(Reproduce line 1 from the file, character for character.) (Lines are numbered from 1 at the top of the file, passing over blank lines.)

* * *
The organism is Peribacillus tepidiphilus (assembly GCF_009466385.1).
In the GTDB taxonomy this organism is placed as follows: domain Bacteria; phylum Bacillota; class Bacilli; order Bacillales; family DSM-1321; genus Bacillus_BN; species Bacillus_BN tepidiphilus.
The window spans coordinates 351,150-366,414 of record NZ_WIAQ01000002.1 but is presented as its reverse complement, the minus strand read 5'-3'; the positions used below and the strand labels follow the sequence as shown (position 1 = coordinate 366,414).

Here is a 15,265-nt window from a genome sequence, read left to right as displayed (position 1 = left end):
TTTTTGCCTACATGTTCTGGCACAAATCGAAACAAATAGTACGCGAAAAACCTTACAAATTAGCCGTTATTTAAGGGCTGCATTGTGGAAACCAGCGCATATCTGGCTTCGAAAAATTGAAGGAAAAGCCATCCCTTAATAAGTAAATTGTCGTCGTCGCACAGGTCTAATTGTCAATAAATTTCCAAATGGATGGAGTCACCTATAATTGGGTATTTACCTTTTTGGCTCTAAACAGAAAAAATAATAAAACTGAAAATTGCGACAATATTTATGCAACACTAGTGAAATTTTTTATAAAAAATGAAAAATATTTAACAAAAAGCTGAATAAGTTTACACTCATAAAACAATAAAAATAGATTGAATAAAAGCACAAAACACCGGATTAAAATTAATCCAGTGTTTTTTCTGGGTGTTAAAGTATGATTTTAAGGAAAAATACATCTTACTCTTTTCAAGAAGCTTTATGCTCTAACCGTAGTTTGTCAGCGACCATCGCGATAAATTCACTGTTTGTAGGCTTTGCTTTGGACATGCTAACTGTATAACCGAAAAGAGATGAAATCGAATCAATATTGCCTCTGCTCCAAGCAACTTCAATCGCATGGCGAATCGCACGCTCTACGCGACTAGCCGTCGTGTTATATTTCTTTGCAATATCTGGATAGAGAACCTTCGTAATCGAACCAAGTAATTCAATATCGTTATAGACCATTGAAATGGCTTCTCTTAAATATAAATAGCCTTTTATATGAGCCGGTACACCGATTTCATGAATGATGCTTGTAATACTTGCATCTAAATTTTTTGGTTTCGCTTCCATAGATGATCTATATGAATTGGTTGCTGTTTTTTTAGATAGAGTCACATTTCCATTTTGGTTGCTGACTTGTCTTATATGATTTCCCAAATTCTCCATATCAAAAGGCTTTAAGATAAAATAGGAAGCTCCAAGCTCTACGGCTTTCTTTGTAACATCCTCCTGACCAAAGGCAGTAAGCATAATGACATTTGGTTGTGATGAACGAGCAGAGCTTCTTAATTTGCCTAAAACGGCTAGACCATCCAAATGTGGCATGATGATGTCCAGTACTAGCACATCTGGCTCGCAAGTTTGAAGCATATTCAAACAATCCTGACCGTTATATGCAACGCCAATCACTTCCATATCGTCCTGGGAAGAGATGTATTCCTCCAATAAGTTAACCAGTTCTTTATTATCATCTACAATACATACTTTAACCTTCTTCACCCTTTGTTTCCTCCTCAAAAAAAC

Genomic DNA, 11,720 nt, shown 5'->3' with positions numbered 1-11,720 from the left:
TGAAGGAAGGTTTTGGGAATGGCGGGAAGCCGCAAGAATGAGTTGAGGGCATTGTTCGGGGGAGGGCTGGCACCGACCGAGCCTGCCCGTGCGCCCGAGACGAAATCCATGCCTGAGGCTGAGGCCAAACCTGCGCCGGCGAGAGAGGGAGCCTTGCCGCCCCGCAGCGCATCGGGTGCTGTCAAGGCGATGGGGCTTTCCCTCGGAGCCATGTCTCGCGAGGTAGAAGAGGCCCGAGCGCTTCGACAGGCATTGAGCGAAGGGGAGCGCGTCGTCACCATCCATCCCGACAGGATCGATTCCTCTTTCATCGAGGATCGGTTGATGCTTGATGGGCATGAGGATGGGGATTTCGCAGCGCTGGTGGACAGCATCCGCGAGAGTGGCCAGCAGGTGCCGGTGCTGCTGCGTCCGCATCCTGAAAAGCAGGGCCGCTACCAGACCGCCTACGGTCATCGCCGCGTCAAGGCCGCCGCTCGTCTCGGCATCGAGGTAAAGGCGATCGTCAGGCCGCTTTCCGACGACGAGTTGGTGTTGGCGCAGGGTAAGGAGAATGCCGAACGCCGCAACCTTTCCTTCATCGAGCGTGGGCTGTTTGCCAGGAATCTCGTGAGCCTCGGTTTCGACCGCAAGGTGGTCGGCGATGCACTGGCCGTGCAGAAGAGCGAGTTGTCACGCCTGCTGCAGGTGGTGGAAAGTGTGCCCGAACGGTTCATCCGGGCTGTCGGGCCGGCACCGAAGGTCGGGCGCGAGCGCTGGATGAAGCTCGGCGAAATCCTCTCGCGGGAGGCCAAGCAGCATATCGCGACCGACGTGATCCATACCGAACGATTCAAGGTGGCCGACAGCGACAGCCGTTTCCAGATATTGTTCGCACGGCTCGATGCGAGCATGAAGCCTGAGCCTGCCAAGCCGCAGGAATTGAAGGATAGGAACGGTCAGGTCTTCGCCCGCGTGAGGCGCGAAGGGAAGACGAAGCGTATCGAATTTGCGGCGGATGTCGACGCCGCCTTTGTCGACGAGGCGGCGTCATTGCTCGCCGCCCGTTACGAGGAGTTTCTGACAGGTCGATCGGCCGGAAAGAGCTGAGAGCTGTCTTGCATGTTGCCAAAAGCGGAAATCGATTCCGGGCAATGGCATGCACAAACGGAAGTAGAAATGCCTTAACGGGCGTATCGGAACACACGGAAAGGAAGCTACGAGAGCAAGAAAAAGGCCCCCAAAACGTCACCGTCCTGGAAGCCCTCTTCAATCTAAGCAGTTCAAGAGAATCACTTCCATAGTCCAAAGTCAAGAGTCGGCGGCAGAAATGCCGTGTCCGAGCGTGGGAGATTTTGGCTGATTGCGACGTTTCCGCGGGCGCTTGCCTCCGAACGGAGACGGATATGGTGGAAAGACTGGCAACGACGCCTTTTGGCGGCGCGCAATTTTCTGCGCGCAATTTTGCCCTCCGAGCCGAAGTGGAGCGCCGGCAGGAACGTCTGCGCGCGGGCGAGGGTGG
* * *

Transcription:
The organism is Peribacillus tepidiphilus (assembly GCF_009466385.1).